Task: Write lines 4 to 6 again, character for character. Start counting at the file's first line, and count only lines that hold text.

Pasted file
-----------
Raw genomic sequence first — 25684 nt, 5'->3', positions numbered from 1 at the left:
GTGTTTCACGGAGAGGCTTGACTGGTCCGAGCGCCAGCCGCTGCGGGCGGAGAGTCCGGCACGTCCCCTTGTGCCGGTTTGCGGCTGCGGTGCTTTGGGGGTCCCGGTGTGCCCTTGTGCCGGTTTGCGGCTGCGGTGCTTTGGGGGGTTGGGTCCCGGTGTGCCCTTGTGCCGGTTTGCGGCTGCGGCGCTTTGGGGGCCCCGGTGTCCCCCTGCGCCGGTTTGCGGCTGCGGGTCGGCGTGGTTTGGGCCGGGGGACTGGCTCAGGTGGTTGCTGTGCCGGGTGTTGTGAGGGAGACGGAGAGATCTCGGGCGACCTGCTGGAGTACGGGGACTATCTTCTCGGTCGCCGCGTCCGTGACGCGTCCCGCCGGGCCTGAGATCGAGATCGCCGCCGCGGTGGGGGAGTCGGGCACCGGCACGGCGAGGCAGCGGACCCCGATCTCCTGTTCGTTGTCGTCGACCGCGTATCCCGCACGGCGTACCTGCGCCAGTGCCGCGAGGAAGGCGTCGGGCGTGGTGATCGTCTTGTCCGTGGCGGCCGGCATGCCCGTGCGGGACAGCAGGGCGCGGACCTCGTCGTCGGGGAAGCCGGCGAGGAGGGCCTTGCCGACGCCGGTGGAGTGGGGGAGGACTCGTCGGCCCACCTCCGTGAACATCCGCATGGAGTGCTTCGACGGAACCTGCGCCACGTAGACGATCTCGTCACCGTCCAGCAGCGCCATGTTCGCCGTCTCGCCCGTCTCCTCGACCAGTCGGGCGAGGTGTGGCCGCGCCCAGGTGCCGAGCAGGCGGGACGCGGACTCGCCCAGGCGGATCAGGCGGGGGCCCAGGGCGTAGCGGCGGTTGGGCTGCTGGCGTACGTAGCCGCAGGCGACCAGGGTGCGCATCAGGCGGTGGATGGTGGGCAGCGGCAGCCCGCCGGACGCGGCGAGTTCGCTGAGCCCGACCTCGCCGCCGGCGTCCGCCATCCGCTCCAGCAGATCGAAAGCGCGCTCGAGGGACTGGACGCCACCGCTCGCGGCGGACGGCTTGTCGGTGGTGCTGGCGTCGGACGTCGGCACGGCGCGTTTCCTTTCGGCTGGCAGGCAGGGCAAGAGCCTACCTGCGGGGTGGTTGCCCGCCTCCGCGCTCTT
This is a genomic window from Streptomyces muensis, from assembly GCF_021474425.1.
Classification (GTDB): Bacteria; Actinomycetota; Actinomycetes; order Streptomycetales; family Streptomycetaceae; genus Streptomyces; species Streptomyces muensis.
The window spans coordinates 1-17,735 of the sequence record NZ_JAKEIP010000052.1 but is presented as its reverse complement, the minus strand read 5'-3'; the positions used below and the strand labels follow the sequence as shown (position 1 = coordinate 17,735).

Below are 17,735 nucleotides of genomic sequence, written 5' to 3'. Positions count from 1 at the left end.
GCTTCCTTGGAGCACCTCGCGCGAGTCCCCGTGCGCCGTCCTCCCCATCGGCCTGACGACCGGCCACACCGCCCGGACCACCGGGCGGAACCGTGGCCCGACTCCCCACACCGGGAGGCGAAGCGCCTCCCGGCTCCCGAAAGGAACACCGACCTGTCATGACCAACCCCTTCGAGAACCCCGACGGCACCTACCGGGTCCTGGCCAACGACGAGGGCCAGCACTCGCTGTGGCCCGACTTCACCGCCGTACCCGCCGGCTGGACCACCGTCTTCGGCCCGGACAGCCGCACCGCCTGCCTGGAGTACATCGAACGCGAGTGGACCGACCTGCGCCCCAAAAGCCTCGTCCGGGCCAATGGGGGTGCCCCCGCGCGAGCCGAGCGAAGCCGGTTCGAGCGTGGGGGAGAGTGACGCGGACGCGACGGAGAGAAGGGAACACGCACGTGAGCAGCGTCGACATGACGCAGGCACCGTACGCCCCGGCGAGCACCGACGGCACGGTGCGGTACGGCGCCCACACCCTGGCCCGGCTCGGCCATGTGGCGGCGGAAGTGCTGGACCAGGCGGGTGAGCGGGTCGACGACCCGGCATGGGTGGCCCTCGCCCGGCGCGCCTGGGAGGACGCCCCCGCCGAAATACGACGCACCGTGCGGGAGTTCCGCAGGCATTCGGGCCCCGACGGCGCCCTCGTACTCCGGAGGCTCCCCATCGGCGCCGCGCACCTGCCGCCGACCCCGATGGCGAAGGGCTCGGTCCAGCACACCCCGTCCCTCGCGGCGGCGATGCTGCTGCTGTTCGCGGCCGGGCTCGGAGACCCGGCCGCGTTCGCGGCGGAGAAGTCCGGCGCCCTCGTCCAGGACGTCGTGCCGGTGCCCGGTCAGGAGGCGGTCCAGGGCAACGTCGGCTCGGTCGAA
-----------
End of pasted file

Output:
Classification (GTDB): Bacteria; Actinomycetota; Actinomycetes; order Streptomycetales; family Streptomycetaceae; genus Streptomyces; species Streptomyces muensis.
The window spans coordinates 1-17,735 of the sequence record NZ_JAKEIP010000052.1 but is presented as its reverse complement, the minus strand read 5'-3'; the positions used below and the strand labels follow the sequence as shown (position 1 = coordinate 17,735).

Below are 17,735 nucleotides of genomic sequence, written 5' to 3'. Positions count from 1 at the left end.